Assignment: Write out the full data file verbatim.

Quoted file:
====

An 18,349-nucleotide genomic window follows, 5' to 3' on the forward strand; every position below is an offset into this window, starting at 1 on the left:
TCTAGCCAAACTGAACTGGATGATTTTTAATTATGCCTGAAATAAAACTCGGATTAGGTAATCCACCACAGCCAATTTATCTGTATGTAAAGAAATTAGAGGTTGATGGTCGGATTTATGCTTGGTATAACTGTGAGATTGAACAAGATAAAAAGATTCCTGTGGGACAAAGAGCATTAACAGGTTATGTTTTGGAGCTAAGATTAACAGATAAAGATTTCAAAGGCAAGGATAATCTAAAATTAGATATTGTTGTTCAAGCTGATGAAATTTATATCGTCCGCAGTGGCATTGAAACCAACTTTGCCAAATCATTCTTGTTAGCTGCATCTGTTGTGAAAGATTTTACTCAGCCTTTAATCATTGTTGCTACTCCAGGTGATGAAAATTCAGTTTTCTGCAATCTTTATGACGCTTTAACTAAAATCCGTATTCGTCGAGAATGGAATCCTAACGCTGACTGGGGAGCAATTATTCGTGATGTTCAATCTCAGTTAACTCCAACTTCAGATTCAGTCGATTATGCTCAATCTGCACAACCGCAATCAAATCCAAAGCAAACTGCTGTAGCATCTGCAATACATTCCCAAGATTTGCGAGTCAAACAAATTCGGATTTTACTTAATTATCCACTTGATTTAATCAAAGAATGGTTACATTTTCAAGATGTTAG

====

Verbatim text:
An 18,349-nucleotide genomic window follows, 5' to 3' on the forward strand; every position below is an offset into this window, starting at 1 on the left:
TCTAGCCAAACTGAACTGGATGATTTTTAATTATGCCTGAAATAAAACTCGGATTAGGTAATCCACCACAGCCAATTTATCTGTATGTAAAGAAATTAGAGGTTGATGGTCGGATTTATGCTTGGTATAACTGTGAGATTGAACAAGATAAAAAGATTCCTGTGGGACAAAGAGCATTAACAGGTTATGTTTTGGAGCTAAGATTAACAGATAAAGATTTCAAAGGCAAGGATAATCTAAAATTAGATATTGTTGTTCAAGCTGATGAAATTTATATCGTCCGCAGTGGCATTGAAACCAACTTTGCCAAATCATTCTTGTTAGCTGCATCTGTTGTGAAAGATTTTACTCAGCCTTTAATCATTGTTGCTACTCCAGGTGATGAAAATTCAGTTTTCTGCAATCTTTATGACGCTTTAACTAAAATCCGTATTCGTCGAGAATGGAATCCTAACGCTGACTGGGGAGCAATTATTCGTGATGTTCAATCTCAGTTAACTCCAACTTCAGATTCAGTCGATTATGCTCAATCTGCACAACCGCAATCAAATCCAAAGCAAACTGCTGTAGCATCTGCAATACATTCCCAAGATTTGCGAGTCAAACAAATTCGGATTTTACTTAATTATCCACTTGATTTAATCAAAGAATGGTTACATTTTCAAGATGTTAG